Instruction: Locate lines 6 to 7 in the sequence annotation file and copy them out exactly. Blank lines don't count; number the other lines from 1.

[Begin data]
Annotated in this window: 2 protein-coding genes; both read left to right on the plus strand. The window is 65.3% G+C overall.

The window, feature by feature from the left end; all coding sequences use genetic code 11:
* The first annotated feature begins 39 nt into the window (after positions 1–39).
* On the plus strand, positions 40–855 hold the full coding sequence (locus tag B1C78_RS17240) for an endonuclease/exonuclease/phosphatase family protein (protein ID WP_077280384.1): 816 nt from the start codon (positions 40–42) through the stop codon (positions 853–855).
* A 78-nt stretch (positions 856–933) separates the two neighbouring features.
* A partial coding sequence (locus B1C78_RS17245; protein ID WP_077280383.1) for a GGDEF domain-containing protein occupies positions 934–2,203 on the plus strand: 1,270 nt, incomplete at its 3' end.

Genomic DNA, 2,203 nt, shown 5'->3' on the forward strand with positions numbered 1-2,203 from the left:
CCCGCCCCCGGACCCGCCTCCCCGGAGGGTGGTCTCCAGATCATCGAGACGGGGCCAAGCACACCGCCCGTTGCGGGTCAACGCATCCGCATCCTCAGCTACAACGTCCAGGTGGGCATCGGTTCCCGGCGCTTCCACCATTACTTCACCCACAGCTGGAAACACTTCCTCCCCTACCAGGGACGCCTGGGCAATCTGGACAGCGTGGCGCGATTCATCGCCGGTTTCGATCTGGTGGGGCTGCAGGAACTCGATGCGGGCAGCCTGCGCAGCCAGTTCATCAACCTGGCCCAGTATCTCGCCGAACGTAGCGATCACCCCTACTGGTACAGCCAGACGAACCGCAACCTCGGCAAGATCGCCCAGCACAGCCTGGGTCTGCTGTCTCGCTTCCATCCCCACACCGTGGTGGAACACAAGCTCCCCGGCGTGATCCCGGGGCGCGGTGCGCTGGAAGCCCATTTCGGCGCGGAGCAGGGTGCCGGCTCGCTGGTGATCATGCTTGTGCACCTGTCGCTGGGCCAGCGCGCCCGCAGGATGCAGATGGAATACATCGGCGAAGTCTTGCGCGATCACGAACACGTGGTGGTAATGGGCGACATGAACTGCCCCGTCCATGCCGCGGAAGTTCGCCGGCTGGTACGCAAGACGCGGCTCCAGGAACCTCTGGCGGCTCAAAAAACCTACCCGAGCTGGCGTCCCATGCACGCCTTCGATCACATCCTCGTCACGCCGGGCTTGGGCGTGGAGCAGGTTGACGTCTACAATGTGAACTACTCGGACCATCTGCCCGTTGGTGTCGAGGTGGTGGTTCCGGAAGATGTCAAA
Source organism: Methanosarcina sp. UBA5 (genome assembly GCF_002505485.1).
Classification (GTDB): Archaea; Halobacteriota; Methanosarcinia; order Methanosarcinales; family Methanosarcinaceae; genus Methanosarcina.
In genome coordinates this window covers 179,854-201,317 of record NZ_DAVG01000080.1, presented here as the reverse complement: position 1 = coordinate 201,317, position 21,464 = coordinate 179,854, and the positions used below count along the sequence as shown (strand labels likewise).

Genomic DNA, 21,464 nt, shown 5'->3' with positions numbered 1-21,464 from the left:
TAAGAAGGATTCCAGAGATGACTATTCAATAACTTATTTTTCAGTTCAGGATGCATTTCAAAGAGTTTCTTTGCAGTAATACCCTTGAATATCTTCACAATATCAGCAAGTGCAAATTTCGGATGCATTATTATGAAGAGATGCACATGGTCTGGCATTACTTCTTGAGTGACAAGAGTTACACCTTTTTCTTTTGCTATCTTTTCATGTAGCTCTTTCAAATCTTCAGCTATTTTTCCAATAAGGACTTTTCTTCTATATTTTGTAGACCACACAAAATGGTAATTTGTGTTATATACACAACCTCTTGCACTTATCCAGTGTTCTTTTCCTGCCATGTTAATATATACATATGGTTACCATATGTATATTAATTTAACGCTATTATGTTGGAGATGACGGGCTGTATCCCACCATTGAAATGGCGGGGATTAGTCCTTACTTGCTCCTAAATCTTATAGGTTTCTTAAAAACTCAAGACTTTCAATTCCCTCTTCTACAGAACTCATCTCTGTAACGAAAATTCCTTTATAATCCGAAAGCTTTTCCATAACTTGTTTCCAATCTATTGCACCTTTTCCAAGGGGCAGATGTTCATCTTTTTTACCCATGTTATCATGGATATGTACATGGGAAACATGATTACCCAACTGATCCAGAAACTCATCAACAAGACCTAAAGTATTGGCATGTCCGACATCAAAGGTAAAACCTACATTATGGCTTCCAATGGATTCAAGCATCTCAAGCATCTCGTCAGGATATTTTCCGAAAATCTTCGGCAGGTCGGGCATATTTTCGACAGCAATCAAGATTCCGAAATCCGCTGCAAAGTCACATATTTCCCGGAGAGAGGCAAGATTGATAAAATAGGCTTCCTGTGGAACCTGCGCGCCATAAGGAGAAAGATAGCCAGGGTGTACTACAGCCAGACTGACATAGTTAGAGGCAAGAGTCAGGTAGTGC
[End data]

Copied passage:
* A partial coding sequence (locus B1C78_RS17245; protein ID WP_077280383.1) for a GGDEF domain-containing protein occupies positions 934–2,203 on the plus strand: 1,270 nt, incomplete at its 3' end.

Genomic DNA, 2,203 nt, shown 5'->3' on the forward strand with positions numbered 1-2,203 from the left: